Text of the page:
Feel­ing right at Home

Bernard Curry is loving be­ing one of Sum­mer Bay’s elder states­men, writes Me­gan Miller

Herald Sun - Switched On - - Front Page -

THIS time last year, Bernard Curry was ready to quit act­ing. With a failed show on his hands, no au­di­tions on the hori­zon and hav­ing spent two years out of Aus­tralia, he was poised to turn his back on his 15-plus years in the busi­ness.

Dur­ing what he calls his ‘‘lean months’’, Curry set up a home record­ing stu­dio and con­sid­ered pur­su­ing his other pas­sion — singing.

‘‘I spent a lot of time record­ing and writ­ing, but it’s just at the time you de­cide to move in an­other di­rec­tion that you get pulled back,’’ he says.

Fast-for­ward to 2009, and Curry has a one-year deal to play Hugo Austin on the Chan­nel 7 soap Home and Away.

‘‘When you’re of­fered a year on one show, you do think of the pos­si­bil­i­ties that cuts out, but I was ready to work,’’ Curry says.

He has no re­grets about spending two years abroad with the Spiegel­tent trav­el­ling venue af­ter fall­ing in love with one of its stage man­agers, Sonya Bohlen, in 2005.

Curry left Mel­bourne and a closeknit fam­ily — in­clud­ing ac­tor broth­ers An­drew and Stephen — to work mostly as a front-of-house man­ager as the fa­mous tent staged shows at arts fes­ti­vals in Ed­in­burgh, Brighton, Lon­don and Auck­land.

When not work­ing, the cou­ple trav­elled ex­ten­sively in coun­tries such as Ger­many, Greece and Turkey.

But they gave up the gypsy life when Bohlen ac­cepted a pro­duc­tion man­ager’s role at the Syd­ney Opera House and moved back to Aus­tralia in late 2007.

Curry’s first gig back was a guest part that be­came a host­ing slot on Nine’s ill-fated com­edy Mon­ster House, dumped af­ter only two episodes be­cause of poor rat­ings.

De­spite the show be­ing over­looked on his Seven-is­sued bi­og­ra­phy, and its ax­ing sig­nalling the start of his au­di­tion drought, Curry is proud of Mon­ster House.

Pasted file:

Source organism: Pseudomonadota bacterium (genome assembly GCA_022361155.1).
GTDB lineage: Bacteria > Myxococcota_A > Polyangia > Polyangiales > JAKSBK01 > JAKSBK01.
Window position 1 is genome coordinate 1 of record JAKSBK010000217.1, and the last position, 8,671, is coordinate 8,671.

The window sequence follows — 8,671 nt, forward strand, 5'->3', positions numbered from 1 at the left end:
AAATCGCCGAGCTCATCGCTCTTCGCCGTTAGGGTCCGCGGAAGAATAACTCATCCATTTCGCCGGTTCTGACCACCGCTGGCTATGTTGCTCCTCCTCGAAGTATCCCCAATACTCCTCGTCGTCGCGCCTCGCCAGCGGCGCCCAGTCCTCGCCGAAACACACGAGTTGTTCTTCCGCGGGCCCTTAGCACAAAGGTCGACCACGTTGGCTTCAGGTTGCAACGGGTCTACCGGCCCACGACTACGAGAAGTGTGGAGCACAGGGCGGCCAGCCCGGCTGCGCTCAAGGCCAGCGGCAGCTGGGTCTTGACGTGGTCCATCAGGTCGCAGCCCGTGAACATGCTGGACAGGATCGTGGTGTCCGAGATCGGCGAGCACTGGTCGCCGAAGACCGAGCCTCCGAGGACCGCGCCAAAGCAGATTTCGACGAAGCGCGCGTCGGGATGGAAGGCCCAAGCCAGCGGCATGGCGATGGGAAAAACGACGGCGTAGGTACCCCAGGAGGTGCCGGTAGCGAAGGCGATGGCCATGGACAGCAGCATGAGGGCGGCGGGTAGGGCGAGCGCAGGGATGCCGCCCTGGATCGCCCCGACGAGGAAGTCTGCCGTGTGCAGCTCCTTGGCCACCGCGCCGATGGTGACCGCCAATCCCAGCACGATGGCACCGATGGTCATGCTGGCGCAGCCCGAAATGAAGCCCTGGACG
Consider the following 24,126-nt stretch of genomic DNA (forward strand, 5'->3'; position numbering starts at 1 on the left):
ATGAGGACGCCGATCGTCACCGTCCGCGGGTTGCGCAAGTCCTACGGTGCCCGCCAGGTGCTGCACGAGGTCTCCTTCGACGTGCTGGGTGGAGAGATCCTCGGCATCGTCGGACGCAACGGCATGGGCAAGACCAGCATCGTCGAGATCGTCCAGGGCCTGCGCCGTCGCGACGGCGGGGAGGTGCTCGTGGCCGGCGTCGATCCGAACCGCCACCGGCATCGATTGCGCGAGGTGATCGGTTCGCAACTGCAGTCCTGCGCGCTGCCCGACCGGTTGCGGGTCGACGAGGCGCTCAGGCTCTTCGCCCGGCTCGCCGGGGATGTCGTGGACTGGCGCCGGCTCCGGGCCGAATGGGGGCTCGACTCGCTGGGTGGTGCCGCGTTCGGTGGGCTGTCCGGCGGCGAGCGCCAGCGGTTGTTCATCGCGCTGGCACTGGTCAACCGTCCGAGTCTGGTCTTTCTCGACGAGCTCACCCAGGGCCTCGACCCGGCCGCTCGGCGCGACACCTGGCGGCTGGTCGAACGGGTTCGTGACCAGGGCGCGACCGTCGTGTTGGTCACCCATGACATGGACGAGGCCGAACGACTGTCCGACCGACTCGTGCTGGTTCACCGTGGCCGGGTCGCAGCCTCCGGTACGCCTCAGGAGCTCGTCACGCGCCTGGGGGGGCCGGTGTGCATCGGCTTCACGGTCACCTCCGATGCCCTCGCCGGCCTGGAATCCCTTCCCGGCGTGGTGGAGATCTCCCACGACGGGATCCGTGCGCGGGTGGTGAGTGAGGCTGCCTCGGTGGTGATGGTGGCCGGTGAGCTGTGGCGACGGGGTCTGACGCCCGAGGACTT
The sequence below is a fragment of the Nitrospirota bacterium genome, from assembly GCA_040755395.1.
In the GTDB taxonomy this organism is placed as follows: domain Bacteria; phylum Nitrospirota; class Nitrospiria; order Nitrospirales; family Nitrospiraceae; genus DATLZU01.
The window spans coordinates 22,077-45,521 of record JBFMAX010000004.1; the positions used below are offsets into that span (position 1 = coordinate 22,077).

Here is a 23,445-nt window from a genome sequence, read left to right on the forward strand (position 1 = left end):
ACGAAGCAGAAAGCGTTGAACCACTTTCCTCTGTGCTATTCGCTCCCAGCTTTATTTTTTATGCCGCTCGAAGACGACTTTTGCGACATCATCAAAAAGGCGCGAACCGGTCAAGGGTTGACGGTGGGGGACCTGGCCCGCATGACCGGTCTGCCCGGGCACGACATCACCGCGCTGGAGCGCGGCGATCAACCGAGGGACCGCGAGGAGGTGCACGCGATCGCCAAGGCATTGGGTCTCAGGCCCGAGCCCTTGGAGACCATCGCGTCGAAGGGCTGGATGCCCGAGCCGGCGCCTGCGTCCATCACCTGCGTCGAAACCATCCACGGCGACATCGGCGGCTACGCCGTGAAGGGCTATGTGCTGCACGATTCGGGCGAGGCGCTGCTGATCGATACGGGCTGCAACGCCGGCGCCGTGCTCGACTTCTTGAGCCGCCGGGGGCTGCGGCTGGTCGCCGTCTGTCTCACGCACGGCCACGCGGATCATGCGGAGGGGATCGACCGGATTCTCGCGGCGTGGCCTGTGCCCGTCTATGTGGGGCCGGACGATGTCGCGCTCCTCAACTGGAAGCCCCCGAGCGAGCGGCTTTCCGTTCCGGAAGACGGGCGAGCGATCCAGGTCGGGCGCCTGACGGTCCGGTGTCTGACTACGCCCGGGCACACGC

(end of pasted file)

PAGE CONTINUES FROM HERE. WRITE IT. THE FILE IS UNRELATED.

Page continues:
He laments it was not given the chance by Nine to shine. ‘‘They ap­proached my brother, Stephen, to do the host­ing and he said, ‘I’m not go­ing down that road, but thanks’,’’ Curry says.

‘‘Then it was down to peo­ple like Richard Wilkins and Jules Lund in Nine’s sta­ble be­fore (di­rec­tor) Ted Emery said, ‘What about Curry?’ and they told him he’d al­ready been asked and wasn’t in­ter­ested. And he said ‘No, the one stand­ing in front of you’. I got the gig, but un­for­tu­nately (Nine) didn’t have enough faith to give it a crack.’’

The months of ca­reer un­cer­tainty that fol­lowed fi­nally ended with a ‘‘serendip­i­tous mo­ment’’ at the open­ing-night party of the Syd­ney Film Fes­ti­val last year when Curry met cast­ing agent Ann Fay.

‘‘The next day, my agent rang and said I’d made an im­pres­sion,’’ Curry says.

The meet­ing led to roles on Fox­tel brothel drama Sat­is­fac­tion and Ten’s beach soap Out of the Blue, as well as a mem­o­rable two episodes as yoga teacher Vishnu on Seven’s hit Packed to the Rafters, a cameo com­plete with a morn­ing-af­ter bare­bot­tom scene. ‘‘Now I have the prime-time bum shot slot — it’s an hon­our,’’ Curry says with a laugh.

Hav­ing ap­peared in Neigh­bours in the mid-’90s and now Home and Away, Curry reck­ons he’s landed the ‘‘quinella’’ of Aussie act­ing, though the time dif­fer­ence be­tween call­ing Ram­say St and Sum­mer Bay home makes him feel old.

‘‘Do­ing Neigh­bours, I was al­ways the young punk,’’ he says.

‘‘But now I’ve come in to Home and Away and I’ve gone ‘s---, I’m one of the elder states­men’. Apart from Ray Meagher (Alf) and Lynne McGranger (Irene), it’s then down to Jon Sivewright and me.

‘‘Without sound­ing con­ceited, I’m one of the more ex­pe­ri­enced, older ac­tors on the show.

‘‘But even though I’m 34, I act 12, par­tic­u­larly when I’m around (young cast­mates) Lin­coln Lewis and Todd La­sance. I re­ally en­joy be­ing around that en­ergy.’’

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